Pylos and Methoni

After my adventures with the bus system in Greece, I was happy to settle in one place (even if it was only for two nights). I ended up staying in a nice hotel (if a little outdated) that had a great view of the water – and not just the pouring rain. When I checked into the hotel, the receptionist was taking my passport when she saw my visa from my visit to Zambia last year and was very excited. Turns out, the owner of the hotel lived in Africa for almost 40 years – including more than 15 in Zambia.

After I found this out, I noticed that the fabric decorating my room was, in fact, chitenge. Also in the dining room interspersed between naval scenes, were paintings depicting rural life in Zambia. I took this coincidence as a great sign for my stay in Pylos – despite the rain. Visiting seaside villages in the off-season can be great – the room was cheap and the first night I was literally the only guest in the hotel; however, there is a reason that people don’t visit these places during that time of year. In this case, it was because in the roughly 40 hours I was, there it rained (I mean poured) for roughly 35 of them.

View from the MIramare Hotel during one of the rain breaks
View from the Miramare Hotel during one of the rain breaks

Pylos is located on Navarino Bay, one of the largest natural harbors in Greece. Navarino Bay was the site of one of the most decisive battles during the Greek War of Independence, a naval battle known as the Battle of Navarino. It was in 1827 when the allied forces of Britain, France and Russia defeated (almost totally destroying) a much larger Ottoman armada with boats from Egypt, Tunisia, Algeria and Turkey. The intent at the time wasn’t to have a huge battle, but instead to persuade the Turks to leave. As Lonely Planet puts it, “things got somewhat out of hand.” Apparently when he heard about the battle, the King of England, George IV was embarrassed and called it a ‘deplorable misunderstanding.’ I visited the Rene Puaux Museum that houses paintings, engravings, and artifacts from this battle. I was also the only one there. Puaux was a French journalist and philhellene (a lover of Greeks and Greek culture) and the museum is very interesting.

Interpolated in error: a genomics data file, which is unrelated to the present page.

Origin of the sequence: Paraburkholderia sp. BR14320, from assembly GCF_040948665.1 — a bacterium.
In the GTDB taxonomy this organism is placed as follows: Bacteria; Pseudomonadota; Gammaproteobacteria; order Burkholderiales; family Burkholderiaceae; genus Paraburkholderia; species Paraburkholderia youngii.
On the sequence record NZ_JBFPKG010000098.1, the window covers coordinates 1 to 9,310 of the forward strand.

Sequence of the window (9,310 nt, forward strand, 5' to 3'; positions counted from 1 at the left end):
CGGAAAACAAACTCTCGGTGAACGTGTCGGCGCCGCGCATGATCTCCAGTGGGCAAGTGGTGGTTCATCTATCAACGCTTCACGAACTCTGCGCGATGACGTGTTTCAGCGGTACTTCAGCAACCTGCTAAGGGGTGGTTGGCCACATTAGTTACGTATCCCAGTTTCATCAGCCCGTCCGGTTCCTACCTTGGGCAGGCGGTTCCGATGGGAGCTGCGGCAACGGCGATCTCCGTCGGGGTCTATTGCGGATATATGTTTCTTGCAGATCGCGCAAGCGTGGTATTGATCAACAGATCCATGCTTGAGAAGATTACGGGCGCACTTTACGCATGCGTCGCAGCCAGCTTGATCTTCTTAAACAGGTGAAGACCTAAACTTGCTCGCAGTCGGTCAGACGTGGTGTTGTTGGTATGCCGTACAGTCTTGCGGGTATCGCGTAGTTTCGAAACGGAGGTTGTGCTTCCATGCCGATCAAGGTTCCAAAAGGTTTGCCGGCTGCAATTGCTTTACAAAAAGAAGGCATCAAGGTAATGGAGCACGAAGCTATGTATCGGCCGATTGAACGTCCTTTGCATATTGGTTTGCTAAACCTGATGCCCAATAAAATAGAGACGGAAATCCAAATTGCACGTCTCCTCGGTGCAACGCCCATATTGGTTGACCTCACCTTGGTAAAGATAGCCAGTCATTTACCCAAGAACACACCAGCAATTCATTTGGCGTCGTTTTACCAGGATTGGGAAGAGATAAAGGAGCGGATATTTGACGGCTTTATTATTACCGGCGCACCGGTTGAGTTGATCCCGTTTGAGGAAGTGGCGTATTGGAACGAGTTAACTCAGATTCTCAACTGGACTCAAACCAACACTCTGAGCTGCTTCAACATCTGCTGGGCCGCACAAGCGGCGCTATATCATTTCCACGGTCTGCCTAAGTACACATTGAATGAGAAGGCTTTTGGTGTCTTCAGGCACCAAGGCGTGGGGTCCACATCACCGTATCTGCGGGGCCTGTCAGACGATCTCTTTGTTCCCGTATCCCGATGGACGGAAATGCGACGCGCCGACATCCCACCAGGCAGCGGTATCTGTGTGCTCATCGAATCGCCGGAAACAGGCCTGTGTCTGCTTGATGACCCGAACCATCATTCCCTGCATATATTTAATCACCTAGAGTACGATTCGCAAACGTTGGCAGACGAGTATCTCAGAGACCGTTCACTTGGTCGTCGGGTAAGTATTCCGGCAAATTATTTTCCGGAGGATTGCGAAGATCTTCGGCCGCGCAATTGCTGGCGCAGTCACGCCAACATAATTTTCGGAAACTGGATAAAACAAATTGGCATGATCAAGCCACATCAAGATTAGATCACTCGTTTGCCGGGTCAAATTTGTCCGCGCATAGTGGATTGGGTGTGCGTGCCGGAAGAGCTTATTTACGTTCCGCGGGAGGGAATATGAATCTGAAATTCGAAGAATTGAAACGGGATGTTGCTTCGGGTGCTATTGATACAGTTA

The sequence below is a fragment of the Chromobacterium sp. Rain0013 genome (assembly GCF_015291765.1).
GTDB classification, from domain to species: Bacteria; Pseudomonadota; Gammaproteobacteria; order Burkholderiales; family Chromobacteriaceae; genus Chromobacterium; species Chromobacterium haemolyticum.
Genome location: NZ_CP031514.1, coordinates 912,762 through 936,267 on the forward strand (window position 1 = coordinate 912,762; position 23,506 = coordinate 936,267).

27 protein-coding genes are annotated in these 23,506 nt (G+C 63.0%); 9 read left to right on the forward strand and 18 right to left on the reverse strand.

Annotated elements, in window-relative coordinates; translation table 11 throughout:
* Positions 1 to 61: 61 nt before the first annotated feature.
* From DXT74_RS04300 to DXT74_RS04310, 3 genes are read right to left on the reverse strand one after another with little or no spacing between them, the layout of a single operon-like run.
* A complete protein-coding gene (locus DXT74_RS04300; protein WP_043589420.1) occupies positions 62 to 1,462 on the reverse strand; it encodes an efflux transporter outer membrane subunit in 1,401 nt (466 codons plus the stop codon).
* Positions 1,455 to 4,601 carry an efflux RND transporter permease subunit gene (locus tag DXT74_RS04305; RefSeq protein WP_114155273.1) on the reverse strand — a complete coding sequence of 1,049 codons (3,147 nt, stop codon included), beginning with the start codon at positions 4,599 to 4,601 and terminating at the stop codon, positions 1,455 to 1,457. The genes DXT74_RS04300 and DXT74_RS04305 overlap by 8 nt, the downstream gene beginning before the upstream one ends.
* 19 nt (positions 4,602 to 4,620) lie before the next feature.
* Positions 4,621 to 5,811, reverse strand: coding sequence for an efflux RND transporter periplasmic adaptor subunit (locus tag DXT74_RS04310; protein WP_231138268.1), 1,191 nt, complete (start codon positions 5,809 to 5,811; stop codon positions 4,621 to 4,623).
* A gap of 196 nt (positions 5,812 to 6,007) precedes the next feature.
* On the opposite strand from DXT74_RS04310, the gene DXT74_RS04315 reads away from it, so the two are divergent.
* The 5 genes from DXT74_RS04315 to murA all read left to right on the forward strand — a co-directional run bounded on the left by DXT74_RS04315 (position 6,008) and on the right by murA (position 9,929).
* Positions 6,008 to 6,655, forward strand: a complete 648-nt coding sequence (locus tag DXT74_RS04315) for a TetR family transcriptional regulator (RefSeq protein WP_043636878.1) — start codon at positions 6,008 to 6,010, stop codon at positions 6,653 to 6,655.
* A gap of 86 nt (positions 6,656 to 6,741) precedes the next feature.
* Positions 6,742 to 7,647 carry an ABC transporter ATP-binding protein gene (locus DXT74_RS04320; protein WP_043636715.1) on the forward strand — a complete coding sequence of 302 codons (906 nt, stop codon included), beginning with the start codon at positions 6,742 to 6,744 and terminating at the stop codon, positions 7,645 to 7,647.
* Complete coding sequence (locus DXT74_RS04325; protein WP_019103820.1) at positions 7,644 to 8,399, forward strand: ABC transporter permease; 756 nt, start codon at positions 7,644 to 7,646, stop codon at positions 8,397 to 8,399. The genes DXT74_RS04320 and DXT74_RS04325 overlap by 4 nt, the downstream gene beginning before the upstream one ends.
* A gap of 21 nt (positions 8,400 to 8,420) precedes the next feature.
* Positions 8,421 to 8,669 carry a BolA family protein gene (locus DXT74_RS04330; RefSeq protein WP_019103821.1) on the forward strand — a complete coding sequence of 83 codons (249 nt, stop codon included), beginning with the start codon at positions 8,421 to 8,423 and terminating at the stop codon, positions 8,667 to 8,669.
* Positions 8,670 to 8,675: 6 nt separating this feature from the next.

View of the Methoni bourtzi (tower)
View of the Methoni bourtzi 

I decided that a day trip to Methoni would be enough to see the castle and check out the town. I took the bus from Pylos to Methoni (about 30 minutes), leaving as the rain looked to be clearing up and returned four hours later under a threatening sky. While I was in Methoni, the weather cooperated as I explored the Methoni Castle. I’m not going to lie, this visit was prompted by this pin on Pinterest. Instead of cute crafts or fancy food, I can now say I use Pinterest to plan trips. The Methoni Castle was built by the Venetians in the early 13th Century.

The Methoni Castle has two parts – the main castle and an octagonal tower that juts out into the sea, known as the bourtzi. This tower was used as a watchtower, lighthouse and a last resort safe haven in case of siege. People in Methoni had experience with sieges, with control of the town and the castle being passed back and forth between the Venetians and the Ottomans. Besides the castle, Methoni has some great beaches and great seafood. After a few hours in Methoni, it was time to head back to Pylos – where it rained all afternoon and night.

The next morning, I had a little time before catching my next bus so I checked out the castle in Pylos town. This was a bit of a disappointment as it could be really great, with an amazing view but instead is totally overgrown, filled with trash and used as a garage to store wagons, tractors, and other farm equipment. After that short trip, I headed out to Nafplio via Kalamata and Corinth.


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